I spent some time this dynasty month talking about players I love and why they make sense to draft in 2024. But what about players to avoid and guys that don’t make much sense to draft? To be clear, the talent of these players is there, but external factors come into play as to why they just shouldn’t be taken where I’ve seen them be drafted.

Who knows, though? The transfer portal taketh, the transfer portal giveth. It’s the ultimate equalizer. Let’s look at four guys who are top-five round picks who are no’s from me.

Julian Sayin, Ohio State, QB

Sayin might be the spiciest of selections here, but I feel pretty good about avoiding him in 2024 supplemental drafts. The Ohio State room is just too deep, and the potential for a transfer coming in is high, especially if the Buckeyes don’t hit expectations due to QB play. Sayin is obviously very talented. He has a lot going for him, minus the fact that he’s likely not to provide much value in his college career via the ground.

Right now, Will Howard is the likely QB1, but if that doesn’t work, Devin Brown has a shot at being the guy and has three sea
sons of eligibility left. There is also highly touted Air Noland on campus, and they will bring in the next four-star quarterback in 2025 and 2026.

ADP is hard to know in these types of drafts, but you must spend a top-10 pick on him if you want him on your roster. He’s being taken ahead of the top non-freshman in the draft along with the top running backs (Quinton Martin and David Eziomume, to name two), as well as guys that have a clear path to CFF stardom in 2025 (Cedrick Bailey and Walker White). I would take all of the above over Sayin, at this point in the offseason. 

Perry Thompson, Auburn, WR

Thompson has a nice recruiting pedigree but was not in Auburn for spring camp. This is an automatic ding for Thompson as he tries to avoid the Year 1 Zero theory. The Tigers also brought in a ton of competition via the portal and from the high school ranks. Cam Coleman is the clear WR1 from the freshmen group coming in. Robert Lewis and KeAndre Lambert-Smith both have plenty of college experience, making early reps tough for Thompson.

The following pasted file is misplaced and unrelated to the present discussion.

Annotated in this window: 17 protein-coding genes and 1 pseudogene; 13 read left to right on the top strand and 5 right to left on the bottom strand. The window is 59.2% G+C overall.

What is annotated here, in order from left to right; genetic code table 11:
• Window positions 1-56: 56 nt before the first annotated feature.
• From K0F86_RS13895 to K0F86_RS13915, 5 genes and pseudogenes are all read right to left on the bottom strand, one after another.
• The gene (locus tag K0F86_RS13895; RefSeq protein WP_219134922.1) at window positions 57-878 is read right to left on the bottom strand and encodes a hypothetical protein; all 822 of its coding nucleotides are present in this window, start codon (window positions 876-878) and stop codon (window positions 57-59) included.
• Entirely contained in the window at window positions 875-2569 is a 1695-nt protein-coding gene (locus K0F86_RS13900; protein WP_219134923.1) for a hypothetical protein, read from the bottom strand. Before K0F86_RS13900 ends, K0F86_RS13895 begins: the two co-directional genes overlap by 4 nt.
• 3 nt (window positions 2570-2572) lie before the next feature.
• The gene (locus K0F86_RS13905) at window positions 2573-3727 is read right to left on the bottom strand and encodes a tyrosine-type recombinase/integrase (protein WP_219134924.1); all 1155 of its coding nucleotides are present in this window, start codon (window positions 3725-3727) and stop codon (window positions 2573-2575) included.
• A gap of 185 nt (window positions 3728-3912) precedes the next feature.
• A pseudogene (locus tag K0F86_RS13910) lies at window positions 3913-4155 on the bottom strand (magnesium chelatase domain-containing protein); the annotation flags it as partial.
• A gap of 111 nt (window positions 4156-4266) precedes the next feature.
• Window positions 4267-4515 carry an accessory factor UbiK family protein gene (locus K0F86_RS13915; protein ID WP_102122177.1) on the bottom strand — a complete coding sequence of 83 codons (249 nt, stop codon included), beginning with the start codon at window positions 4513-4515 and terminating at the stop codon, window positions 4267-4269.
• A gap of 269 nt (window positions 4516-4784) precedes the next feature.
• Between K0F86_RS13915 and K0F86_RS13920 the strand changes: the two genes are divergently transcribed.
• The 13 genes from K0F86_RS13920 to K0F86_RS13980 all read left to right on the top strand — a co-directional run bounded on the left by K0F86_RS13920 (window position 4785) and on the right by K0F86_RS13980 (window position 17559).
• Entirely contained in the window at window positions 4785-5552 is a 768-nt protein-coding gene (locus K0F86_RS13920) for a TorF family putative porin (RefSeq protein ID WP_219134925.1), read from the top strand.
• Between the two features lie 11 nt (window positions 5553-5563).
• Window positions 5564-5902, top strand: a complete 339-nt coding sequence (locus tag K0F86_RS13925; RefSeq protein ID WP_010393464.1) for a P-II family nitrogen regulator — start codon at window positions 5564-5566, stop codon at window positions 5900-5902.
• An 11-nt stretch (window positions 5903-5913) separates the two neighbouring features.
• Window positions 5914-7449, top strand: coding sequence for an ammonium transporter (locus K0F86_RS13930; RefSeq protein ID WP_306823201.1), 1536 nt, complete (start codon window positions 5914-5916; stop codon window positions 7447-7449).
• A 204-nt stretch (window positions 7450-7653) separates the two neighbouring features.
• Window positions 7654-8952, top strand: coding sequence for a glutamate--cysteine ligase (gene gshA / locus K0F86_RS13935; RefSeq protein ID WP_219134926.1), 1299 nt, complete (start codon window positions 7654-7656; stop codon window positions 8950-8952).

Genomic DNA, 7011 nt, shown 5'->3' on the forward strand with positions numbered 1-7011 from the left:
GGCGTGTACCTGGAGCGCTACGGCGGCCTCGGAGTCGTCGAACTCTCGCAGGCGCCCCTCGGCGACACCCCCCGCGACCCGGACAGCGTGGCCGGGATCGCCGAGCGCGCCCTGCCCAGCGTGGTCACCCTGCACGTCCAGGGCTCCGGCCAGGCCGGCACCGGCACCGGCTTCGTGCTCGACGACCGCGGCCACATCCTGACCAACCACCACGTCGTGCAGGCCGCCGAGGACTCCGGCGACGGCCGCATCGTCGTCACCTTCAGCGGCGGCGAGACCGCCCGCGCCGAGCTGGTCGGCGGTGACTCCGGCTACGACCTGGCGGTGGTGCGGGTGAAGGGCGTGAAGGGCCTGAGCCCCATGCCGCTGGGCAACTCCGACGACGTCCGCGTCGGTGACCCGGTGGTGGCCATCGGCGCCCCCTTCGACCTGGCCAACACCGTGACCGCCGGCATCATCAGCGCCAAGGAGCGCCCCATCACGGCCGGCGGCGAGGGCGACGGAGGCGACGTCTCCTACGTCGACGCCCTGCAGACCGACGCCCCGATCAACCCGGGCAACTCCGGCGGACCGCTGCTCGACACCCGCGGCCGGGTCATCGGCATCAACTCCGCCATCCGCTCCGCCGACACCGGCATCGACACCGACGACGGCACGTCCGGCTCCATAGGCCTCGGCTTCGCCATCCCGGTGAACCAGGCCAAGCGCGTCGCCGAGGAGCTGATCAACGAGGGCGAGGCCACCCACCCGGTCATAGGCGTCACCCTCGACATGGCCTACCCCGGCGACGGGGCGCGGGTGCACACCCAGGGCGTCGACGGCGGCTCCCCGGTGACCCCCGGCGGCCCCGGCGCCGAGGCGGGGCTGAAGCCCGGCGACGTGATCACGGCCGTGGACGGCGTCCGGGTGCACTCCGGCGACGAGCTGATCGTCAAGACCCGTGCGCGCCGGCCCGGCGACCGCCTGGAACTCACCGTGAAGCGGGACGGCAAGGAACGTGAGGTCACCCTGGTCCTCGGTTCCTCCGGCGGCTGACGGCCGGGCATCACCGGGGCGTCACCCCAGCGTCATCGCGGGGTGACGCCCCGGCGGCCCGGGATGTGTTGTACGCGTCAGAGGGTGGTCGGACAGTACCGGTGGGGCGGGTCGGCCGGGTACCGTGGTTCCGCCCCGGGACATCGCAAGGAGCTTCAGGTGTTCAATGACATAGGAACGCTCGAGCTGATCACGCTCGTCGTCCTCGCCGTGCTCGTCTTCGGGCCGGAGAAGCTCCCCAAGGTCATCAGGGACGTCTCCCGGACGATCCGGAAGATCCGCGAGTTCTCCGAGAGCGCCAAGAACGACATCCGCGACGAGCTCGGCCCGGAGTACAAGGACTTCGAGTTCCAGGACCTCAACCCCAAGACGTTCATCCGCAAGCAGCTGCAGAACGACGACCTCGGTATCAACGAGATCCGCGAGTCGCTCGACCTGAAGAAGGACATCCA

Courtesy of Auburn Athletics

Let’s assume that Thompson sees the field and goes into the 2025 season as the team’s WR2. Is that really that valued of a position in CFF? As much as we like Walker White, we like him for his legs, not because he’s a talented passer like Sayin. The Hugh Freeze offense doesn’t produce star wideouts past WR1, and even then, that can be a stretch. The Liberty WR2 in 2023 put up a stat line of 23/467/4. The year before that, the stat line was 25/444/1. As you can see, with the competition around him, Thompson has a tough task to land in that WR1 role, and he needs to be CFF-relevant.

He’s being taken around the fourth round alongside guys like Omari Kelly (MTSU), Jaden Baugh (Florida), Kamdyn Benjamin (Tulsa), Tyler Cherry (Indiana), Jason Patterson (Kentucky), and Trecgh Kekahuna (Wisconsin). These are all guys taken around Thompson that I’d prefer. 

Caden Durham, LSU, RB

If Kaleb Jackson is who people think he is, when exactly does Durham return third-round supplemental draft value? This is the tough part about these drafts in 2024. If you love the talent but hate the landing spot, do you draft and hope he’s wise in the portal the next off-season? I fell into this dilemma with Hauss Hejny, where the talent and upside are big time, but the path to playing is tough. Durham appears to be a very talented back, and normally, a Brian Kelly back is great to draft, but if we’re all in on Jackson, then we can’t also be in on Durham at LSU, can we?

The best-case scenario for Durham is RBBC in 2025, and I’m not quite sure that’s what I want to draft in the third round of a supplemental. Instead, give me guys like James Peoples (Ohio State), Luke Ransom (Rice), Kedren Young (Notre Dame), and Josh Meredith (Washington State) over him. 

Johann Cardenas, Vanderbilt, RB

Cardenas feels like a cool player on your team until you realize he’s on Vanderbilt. No shade to Vandy, but this isn’t the type of school that produces stars at the running back position. Last year, Sedrick Alexander was the shiny toy, and he led this team in rushing yards with 370. He has three years of eligibility and is the starter going into the 2024 season. And if it’s not Alexander, then Jamoni Jones (two years eligibility) will be the running back. He transfers in alongside every other New Mexico State player and coach who wanted out of Las Cruces. Getting early reps for Cardenas will be extremely tough.

Courtesy of Vandymania

I’ve seen him go around the fifth round in drafts so far. This is a place in the draft where I’d rather go for veterans, who I can potentially plug into my lineup weekly, or freshmen in promising situations. I’m talking about guys like Elijah Brown (Stanford), Harry Stewart (Kansas), Dylan Carson (Air Force), and Beau Sparks (Texas State). If those guys aren’t playing this year, they have a path to playing time in 2025. For Cardenas, his only path to value in CFF is transferring out of Vandy. 

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